• iMatter Earth Day March: On Earth Day, which is Sunday, April 22, iMatter will march for the Future We Want in Washington, DC.  Can’t make it to D.C.? iMatter is welcoming people from all over the world to march for climate awareness. 45 countries and 200 cities were represented last year, and this year the need to mobilize is only becoming more important.
  •  Rio Mas Vos Project (Rio+You): This global youth organization invites the young and young-at-heart to take collective action this Earth Day for Rio+20.  With events all over the world, you can join one or easily create your own march, concert, party, festival, or whatever to bring Rio and sustainability to your community.
  • Win a Date With History: Inspired by Severn Suzuki’s speech at 1992s Summit,  this global competition is using the power of the youth’s voice to inspire today’s leaders in order to ensure that the necessary steps are being taken towards global sustainable development. Until April 30, anyone who is between the ages of 13 and 30 can submit a 2-to-3-minute video describing the “Future I Want.” Videos will be shown in Rio throughout the conference, and one winner will receive a trip to the conference in June and the opportunity to share their vision as a speaker at Rio+20.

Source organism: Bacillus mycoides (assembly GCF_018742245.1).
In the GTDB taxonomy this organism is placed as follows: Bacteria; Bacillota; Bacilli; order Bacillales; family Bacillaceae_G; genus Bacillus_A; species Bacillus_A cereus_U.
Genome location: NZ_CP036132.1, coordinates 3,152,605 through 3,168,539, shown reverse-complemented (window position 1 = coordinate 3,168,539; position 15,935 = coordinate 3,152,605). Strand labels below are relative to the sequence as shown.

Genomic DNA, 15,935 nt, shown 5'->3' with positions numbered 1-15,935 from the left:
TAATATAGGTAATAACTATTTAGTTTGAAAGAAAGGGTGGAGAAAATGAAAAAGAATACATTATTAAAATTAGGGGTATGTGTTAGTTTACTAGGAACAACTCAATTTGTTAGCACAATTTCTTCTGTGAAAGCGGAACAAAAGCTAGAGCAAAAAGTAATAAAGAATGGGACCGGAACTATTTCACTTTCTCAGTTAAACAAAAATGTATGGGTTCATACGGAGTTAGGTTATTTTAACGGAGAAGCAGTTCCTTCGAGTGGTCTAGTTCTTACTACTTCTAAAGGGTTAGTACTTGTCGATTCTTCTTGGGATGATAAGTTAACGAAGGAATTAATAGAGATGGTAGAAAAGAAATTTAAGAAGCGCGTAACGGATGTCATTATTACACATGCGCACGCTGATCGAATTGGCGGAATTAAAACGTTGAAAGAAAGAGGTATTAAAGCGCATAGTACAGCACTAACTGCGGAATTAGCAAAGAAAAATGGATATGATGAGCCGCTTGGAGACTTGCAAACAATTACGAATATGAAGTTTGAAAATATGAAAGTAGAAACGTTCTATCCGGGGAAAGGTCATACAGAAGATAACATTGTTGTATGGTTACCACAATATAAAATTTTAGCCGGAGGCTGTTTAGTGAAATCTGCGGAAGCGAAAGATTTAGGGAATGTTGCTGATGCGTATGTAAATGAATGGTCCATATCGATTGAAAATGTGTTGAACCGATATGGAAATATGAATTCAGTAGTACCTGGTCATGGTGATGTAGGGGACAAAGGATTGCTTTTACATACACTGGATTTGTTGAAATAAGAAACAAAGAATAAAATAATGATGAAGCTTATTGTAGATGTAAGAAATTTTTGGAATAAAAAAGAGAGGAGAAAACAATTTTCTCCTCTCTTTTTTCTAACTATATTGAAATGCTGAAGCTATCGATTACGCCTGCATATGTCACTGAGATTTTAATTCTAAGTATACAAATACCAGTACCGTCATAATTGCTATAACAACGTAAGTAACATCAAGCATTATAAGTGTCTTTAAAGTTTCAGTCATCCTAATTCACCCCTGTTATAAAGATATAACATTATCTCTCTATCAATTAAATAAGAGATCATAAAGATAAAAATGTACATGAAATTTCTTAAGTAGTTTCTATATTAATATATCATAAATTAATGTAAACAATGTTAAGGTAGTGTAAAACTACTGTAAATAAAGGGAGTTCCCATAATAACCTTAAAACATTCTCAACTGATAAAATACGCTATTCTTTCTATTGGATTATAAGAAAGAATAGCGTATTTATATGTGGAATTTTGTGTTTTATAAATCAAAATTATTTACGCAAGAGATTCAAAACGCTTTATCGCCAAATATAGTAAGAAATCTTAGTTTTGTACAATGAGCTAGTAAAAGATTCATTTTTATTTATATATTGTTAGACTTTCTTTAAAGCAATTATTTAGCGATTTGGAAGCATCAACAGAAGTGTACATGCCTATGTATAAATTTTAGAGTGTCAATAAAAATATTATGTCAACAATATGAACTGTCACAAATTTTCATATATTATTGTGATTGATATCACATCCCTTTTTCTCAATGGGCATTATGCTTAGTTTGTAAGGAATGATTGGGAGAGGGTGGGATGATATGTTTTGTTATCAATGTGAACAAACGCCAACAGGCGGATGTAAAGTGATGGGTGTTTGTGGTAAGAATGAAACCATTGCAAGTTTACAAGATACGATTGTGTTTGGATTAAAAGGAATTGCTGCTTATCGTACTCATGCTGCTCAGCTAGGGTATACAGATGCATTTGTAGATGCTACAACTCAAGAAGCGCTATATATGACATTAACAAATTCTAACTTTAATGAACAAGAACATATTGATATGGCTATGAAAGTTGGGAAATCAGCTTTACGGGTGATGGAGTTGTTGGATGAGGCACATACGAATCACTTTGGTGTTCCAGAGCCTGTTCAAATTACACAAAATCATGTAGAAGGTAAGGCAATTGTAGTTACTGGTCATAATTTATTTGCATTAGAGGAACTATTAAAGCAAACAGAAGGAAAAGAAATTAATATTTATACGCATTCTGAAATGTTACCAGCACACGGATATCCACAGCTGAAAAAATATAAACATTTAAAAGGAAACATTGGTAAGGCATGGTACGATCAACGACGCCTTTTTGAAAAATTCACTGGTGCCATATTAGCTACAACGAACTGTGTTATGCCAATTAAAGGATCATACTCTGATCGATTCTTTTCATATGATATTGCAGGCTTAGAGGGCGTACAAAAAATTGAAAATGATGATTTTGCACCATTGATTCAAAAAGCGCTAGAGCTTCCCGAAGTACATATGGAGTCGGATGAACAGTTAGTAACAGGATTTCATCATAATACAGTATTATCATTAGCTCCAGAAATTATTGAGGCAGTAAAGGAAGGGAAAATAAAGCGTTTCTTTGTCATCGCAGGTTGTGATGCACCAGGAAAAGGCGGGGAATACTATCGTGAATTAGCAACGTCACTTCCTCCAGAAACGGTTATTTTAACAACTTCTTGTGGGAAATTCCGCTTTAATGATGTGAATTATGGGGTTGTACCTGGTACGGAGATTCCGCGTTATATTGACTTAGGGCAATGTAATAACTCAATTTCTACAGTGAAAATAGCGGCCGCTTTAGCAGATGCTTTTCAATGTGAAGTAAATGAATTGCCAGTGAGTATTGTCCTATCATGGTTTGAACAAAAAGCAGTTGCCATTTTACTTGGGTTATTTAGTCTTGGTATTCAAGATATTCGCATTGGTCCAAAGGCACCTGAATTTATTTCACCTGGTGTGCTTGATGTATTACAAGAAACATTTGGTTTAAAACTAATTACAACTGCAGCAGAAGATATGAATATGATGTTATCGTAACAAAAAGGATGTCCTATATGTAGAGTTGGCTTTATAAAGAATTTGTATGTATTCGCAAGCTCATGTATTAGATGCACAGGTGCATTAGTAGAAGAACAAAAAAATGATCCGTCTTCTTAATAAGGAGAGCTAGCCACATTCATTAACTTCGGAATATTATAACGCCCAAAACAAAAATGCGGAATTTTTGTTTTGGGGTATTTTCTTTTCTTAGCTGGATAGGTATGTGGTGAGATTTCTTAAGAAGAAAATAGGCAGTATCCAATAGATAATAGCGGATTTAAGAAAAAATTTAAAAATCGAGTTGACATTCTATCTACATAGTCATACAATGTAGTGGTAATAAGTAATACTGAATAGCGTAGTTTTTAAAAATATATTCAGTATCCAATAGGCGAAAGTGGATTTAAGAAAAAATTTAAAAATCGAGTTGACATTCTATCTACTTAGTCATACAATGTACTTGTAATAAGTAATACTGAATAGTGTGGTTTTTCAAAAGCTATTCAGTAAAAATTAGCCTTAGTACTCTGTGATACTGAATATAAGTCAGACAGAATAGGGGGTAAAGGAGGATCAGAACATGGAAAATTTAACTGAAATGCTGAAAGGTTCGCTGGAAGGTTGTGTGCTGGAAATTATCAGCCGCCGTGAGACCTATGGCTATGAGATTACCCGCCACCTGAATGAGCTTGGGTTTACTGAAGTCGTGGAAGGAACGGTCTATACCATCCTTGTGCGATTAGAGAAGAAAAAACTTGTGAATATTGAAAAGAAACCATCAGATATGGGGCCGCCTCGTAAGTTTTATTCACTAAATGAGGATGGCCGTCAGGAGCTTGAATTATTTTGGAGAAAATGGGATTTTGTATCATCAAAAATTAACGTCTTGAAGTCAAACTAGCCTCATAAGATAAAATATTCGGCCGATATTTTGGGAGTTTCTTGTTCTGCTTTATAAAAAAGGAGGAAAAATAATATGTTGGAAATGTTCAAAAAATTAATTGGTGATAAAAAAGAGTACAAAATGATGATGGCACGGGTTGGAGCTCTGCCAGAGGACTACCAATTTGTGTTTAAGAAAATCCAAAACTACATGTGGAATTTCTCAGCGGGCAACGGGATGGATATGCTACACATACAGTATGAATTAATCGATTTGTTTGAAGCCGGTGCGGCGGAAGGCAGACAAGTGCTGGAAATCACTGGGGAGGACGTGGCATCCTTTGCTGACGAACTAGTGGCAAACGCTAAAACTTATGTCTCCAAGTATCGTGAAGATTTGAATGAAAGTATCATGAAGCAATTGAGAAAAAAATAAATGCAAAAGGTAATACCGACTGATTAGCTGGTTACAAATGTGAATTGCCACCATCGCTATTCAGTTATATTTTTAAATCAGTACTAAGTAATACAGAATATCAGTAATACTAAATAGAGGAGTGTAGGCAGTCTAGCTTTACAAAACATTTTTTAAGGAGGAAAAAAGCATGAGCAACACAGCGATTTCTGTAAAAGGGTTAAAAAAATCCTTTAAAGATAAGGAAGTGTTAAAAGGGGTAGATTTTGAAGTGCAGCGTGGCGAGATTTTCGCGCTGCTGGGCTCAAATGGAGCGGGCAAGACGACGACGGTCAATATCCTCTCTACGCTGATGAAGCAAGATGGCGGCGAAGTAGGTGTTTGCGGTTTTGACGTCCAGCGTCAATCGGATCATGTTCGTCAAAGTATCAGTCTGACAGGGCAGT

Before Rio and Beyond

  • Throw Your Own House Party: Use the Human Impacts Institute’s guide for putting on a Rio+20 house party. The guide has ideas for how to start a conversation on healthy communities and environments with friends, neighbors and colleagues. Your party might include petition-writing, creating videos and PSAs for national campaigns, or simply discussing the state of today’s sustainability movement.